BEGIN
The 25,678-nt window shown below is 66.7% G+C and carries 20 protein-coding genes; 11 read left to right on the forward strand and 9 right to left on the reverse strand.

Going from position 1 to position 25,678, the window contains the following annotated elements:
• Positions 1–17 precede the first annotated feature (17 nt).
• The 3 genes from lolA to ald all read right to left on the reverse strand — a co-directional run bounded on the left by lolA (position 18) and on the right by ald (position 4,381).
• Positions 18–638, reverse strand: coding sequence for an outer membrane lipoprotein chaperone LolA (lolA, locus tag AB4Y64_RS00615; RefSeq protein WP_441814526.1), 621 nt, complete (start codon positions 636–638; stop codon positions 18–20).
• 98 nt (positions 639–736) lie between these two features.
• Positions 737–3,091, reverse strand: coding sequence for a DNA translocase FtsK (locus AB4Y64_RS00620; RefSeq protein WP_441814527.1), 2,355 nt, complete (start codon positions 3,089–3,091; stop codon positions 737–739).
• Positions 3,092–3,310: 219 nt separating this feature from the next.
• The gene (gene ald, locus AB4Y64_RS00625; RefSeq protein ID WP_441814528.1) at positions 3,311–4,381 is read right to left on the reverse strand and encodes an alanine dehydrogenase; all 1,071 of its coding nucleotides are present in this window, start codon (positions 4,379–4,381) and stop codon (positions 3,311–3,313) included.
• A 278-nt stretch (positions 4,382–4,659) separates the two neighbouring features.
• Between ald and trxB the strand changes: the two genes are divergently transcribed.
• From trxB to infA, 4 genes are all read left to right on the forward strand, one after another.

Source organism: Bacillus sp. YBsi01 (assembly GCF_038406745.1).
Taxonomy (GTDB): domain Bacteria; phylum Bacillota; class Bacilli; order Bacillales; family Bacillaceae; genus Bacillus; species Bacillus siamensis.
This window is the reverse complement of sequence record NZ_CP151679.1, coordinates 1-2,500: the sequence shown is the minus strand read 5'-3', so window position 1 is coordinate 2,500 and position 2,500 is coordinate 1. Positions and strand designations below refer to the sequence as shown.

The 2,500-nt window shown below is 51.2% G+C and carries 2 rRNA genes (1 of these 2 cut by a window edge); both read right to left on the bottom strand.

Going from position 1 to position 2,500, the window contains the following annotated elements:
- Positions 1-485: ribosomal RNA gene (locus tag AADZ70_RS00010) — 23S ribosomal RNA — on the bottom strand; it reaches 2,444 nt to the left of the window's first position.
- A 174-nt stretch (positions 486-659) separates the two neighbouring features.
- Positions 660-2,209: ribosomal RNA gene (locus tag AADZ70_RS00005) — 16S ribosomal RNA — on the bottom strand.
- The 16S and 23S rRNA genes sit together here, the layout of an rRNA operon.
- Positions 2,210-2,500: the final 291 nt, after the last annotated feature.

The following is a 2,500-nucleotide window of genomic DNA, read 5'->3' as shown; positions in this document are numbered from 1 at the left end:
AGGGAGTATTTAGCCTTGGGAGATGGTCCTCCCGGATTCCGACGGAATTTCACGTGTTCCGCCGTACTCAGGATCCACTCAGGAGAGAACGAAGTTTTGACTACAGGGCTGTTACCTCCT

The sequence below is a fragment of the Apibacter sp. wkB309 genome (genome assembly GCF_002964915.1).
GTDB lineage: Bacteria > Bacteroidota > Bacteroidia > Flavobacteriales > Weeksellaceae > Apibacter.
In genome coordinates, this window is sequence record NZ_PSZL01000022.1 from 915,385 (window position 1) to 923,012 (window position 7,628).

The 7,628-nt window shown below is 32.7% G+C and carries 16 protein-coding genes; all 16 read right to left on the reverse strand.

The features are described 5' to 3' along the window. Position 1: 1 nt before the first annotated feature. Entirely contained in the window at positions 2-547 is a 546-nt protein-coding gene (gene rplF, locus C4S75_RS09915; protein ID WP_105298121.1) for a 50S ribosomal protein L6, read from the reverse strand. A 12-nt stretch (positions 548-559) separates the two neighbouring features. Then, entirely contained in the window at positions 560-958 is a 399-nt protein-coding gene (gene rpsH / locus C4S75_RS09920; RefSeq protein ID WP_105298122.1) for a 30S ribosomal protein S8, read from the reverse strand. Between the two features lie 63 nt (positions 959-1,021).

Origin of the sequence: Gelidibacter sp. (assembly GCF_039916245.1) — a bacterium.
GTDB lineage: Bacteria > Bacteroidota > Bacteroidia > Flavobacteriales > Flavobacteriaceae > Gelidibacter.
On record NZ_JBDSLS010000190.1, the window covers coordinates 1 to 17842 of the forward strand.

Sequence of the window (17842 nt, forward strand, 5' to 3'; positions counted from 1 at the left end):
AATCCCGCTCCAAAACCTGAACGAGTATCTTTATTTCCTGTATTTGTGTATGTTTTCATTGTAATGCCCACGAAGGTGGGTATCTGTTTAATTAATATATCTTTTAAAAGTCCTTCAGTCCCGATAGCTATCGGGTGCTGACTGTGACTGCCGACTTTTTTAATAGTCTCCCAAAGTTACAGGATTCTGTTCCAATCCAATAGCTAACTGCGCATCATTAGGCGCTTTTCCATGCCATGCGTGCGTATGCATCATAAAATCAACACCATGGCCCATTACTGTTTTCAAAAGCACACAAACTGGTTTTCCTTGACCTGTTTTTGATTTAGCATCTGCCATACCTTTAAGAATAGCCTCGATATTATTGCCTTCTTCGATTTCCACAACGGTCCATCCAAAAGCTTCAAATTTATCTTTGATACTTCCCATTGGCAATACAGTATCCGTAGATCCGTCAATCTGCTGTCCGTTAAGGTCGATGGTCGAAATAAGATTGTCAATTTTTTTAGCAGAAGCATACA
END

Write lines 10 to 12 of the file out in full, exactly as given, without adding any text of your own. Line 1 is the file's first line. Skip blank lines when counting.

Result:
• A 278-nt stretch (positions 4,382–4,659) separates the two neighbouring features.
• Between ald and trxB the strand changes: the two genes are divergently transcribed.
• From trxB to infA, 4 genes are all read left to right on the forward strand, one after another.